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A month of LibreOffice

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LibO

Well it’s been an exciting month, and there’s more to come. Not only this blog has known a record high peaks of audience, but I really wanted to show what we are up to these days. Several things are happening and I wish, now that I and my fellow non-Oracle members have resigned from the Community Council of OpenOffice.org, to stop the antics around that question. The fact of the matter is, we have left the OpenOffice.org project, others are leaving as well, and I don’t foresee a lot of people staying after the 3.3 release, which will be the last OpenOffice.org released with the full help of the community. On the other hand, Oracle will not be working with us, and is not interested to do so in their own words. Enough said.

The Document Foundation and LibreOffice are quite a daunting task to achieve; in fact, it’s not just the continuation of the largest code base of Free and Open Source software, which is already something major in itself, it’s the live development of software that’s truly innovative, truly appealing, and exceeding what the users were used to expect before. I have read on GigaOM that LibreOffice was, like OpenOffice.org, a technology of the past, a paradigm of the eighties or the nineties waiting to die. I would not disagree with the notion that our paradigm is old: that’s what Microsoft is realizing, and why it’s freaking out by creating phony videos on YouTube that only helps to highlight the lock-in people experience with Microsoft formats. Yet, LibreOffice is here to stay; as a project, and as a software. After our two betas we are expecting a code freeze by tomorrow or so, and we already have included lots of patches and fixes that will make LibreOffice already different from what you would have expected: a themed OpenOffice.org . More changes will be visible soon.

On the community point of view,




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Today in Techrights

today's leftovers

Leftovers: Gaming

  • Company of Heroes 2 Might Be Coming Out For Linux
    While last year developers on the Company of Heroes 2 game said a Linux port was unlikely, recent Steam activity indicates that a Linux port is likely in the works. Company of Heroes 2 is a World War II set real-time strategy game developed by Relic Entertainment and sequel to the original Company of Heroes game. The Company of Heroes 2 title is powered by the Essence 3.0 Game Engine, which is proprietary to Relic Entertainment, uses a DirectX renderer, and designed around Windows. Company of Heroes 2 was released last summer for Microsoft Windows and is available on Steam.
  • Metro 2033 Redux Will Hopefully Hit Linux Real Soon
  • Sid Meier's Civilization: Beyond Earth for Linux No Longer Has a Release Date
    Sid Meier's Civilization: Beyond Earth, the next game in the Civilization series developed by Firaxis, no longer has a Linux launch date. When 2K Games and Firaxis announced that the upcoming Sid Meier's Civilization: Beyond Earth launch will also include a Linux version, gamers were ecstatic. This was supposed to be the silver bullet for the Linux platform, but it looks like we're going to be skipped.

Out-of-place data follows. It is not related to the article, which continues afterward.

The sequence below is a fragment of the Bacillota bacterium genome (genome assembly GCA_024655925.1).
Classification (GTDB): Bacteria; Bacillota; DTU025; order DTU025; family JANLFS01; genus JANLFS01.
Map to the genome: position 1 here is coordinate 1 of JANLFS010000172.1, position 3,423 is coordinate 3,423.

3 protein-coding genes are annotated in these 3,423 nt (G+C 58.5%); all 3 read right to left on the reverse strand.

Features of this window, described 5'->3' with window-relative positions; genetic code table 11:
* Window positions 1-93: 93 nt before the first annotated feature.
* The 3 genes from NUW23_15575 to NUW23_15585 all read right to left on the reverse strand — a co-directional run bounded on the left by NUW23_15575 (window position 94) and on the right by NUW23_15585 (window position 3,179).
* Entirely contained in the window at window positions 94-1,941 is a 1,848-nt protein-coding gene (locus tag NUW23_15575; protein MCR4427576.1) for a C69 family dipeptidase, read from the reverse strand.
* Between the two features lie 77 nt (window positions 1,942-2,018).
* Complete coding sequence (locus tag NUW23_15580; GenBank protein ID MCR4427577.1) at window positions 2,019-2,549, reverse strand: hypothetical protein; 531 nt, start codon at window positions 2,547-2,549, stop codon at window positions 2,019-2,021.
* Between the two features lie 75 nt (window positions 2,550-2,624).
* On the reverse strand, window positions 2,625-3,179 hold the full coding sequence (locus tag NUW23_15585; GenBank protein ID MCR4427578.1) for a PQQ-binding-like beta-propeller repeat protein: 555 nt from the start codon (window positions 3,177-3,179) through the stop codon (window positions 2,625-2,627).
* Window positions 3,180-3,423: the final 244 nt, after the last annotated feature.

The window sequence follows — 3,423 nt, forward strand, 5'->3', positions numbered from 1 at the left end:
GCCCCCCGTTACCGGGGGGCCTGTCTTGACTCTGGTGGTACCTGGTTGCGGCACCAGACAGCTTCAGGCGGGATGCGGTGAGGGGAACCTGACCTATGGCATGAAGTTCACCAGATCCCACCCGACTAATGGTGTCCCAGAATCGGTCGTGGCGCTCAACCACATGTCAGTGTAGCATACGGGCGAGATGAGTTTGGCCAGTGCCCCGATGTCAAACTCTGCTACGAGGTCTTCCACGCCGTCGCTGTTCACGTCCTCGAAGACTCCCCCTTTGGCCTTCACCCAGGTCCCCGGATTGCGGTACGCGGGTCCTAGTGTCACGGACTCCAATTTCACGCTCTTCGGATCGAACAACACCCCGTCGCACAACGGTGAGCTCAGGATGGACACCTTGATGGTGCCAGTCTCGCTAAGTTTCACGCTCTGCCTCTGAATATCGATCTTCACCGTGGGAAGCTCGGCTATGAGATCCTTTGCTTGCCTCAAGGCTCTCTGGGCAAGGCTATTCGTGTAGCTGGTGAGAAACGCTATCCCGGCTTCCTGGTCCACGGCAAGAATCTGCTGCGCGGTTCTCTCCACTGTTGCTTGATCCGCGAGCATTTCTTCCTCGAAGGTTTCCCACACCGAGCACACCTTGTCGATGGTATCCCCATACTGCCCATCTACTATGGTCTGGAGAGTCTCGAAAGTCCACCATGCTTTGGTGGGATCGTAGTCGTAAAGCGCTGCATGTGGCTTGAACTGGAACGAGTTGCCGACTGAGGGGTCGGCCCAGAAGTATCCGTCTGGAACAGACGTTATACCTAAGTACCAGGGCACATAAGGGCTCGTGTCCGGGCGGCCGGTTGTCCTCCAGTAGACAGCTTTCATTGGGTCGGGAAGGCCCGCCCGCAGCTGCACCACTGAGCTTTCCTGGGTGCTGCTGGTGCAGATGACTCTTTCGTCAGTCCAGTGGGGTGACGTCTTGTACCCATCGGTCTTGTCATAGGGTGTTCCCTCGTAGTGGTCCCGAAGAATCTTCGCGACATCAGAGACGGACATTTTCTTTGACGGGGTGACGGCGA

• Civilization: Beyond Earth for Mac has been postponed indefinitely
  • SteamOS Beta 133 Released
    Besides the normal security fixes, this release features a newer Linux kernel (no specifics) that boasts more network drivers and better Intel graphics performance. On top of that this release also features the Nvidia 340.32 drivers which fixes some of the white screen bugs when switching between modes.
  • SteamOS Update 133 Has Better Intel Performance, VA-API
    Valve released this morning the 133 update to the SteamOS Alchemist Beta. With this update comes new packages and other updates.
  • Crystal Picnic, A Colourful 2D RPG Released
    Crystal Picnic is a lighthearted and colourful tribute to the classic era of action RPGs! Join a sarcastic gardener and a wannabe knight as they journey across the kingdom chasing after ants who stole magic crystals from the castle. Oh, and did we mention the ants have gone mad because they're EATING those crystals? Yeah, that makes things much more unpredictable! Hours of exploration, mesmerizing platform-style combat, plenty of new friends to meet and loads of wacky enemies to encounter. When you fight chubby birds and ants carrying bazookas, you know you're in for a good time!
  • Metro 2033 Redux Shows Up in the Steam for Linux Database
    Metro 2033 Redux, a remake of the original Metro 2033 FPS released back in 2010, will be getting a Linux release on Steam for Linux. The developers from 4A Games have reworked the original title and they have introduced high resolution textures and new effects. In addition to that, they have reworked a number of gameplay aspects too. All of these have been done to get the game ready for Xbox One and PlayStation 4. They didn't ignored the PC, and Steam users will also be able to enjoy the game in a new coat.
  • Team Fortress 2 Receives Update with Important Balancing Changes

Linux on the desktop isn't dead

At LinuxCon this year, the creator of Linux, Linus Torvalds, was asked what he wanted for Linux. His response? "The desktop." For years, the call to Linux action was "World Domination." In certain markets, this has happened (think Linux helping to power Android and Chrome OS). On the desktop, however, Linux still has a long, long way to go. Wait... that came out wrong. I don't mean "Linux has a long, long way to go before it's ready for the desktop." What I meant to say is something more akin to "Linux is, in fact, desktop ready... it just hasn't found an inroad to the average consumer desktop." Read more